Benn Burtt’s amazing sound design is given a full workout here, with an abundance of discrete effects bringing both the major confrontations and subtle character moments to life. The Star Wars universe has always been recognised for having the ‘coolest’ sounding weapons, and the track does just about everything it can to make them sound even better. The lightsabers in particular sound incredibly powerful, slicing through droids and Separatists alike with that familiar, menacing hum. Although clearly of secondary concern, dialogue is also handled well, remaining crystal clear even amidst the confusion of battle. If I had to make one criticism it would be that, once again, the score has been dialled down a little too much for my liking. However, this is consistent with the mixes for the other prequels, so it’s not a ‘fault’ per se (unlike the faux par that all-but removed the Force fanfare from the DVD release of A New Hope).

Star Wars: Episode III - Revenge of the Sith
Speaking of the score, perhaps the most lamentable thing about the end of the saga is that we’ll presumably never hear another John Williams Star Wars composition. Williams’ music is as much a part of the success of these films as anything else, and I’m pleased to say that he goes out with a bang. After the slightly choppy Attack of the Clones score we’re treated to a more coherent effort this time around. There are several new signature tunes, such as ‘General Grievous’, and the majestic ‘Battle of the Heroes’, along with the introduction of some of the more familiar music from the original trilogy (‘The Clash of Lightsabers’ makes a welcome reappearance) as well as the de rigueur snippet of ‘Duel of the Fates’. Of course it was too much to expect the inclusion of an isolated score after the first two episodes, but I live in hope that it will make it onto a future release.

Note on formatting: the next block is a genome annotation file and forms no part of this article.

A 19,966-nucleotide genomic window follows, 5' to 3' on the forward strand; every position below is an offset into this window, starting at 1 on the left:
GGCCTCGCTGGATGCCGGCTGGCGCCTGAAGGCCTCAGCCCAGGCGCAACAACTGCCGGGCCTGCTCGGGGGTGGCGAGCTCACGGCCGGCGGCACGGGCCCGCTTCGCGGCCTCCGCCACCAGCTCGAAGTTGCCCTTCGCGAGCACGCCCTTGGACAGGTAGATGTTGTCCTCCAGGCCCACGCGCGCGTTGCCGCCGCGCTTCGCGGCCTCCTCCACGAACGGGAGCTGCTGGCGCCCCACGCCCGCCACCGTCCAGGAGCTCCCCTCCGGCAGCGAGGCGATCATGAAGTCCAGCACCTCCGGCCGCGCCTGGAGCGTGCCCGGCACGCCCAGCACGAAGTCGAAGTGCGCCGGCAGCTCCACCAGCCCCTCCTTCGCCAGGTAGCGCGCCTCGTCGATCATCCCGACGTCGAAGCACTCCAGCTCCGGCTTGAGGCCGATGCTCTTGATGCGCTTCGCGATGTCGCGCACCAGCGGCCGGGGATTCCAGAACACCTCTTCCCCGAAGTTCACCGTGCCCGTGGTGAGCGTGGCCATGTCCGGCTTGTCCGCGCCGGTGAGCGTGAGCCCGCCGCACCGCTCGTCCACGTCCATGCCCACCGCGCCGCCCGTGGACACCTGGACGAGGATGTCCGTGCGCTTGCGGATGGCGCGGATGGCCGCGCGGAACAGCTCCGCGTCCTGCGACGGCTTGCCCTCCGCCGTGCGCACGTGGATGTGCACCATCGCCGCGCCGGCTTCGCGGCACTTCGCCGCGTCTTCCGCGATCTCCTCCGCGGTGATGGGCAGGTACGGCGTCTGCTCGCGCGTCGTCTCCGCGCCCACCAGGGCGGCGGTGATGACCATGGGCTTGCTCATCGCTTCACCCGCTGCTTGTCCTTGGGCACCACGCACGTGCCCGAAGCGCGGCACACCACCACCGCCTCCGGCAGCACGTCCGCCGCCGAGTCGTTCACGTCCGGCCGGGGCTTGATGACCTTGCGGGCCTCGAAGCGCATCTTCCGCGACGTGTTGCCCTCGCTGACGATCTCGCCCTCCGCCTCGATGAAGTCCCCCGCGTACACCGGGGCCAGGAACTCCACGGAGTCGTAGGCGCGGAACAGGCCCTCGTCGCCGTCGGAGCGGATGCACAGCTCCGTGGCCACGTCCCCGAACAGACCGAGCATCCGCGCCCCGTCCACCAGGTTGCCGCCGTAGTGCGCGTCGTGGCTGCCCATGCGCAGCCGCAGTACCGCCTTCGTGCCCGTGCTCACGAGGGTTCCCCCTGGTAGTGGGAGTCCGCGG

Revenge of the Sith follows a similar pattern to its predecessors, with the first disc carrying the feature film and the cast and crew commentary track. This time around participants include George Lucas, Rick McCallum, Rob Coleman, John Knoll and Roger Guyett. As with the other commentaries in the series, the track is a mixed affair. There is some valuable information to be learned, but just when you think that Lucas is going to explain one of the pivotal moments in movie we cut to one of the special effects guys telling us about digital head replacement and the like. It’s really quite frustrating. When it comes to the commentary tracks for all six films I would have really liked a solo track from Lucas (even though he is quite monotonous) and a second audio-visual effects track from guys like Knoll and Ben Burtt. Speaking of Burtt, he is notable by his absence from this track—no doubt because of his recent move from Lucasfilm to Pixar—but I’ve never found him all that engaging so it’s not a great loss.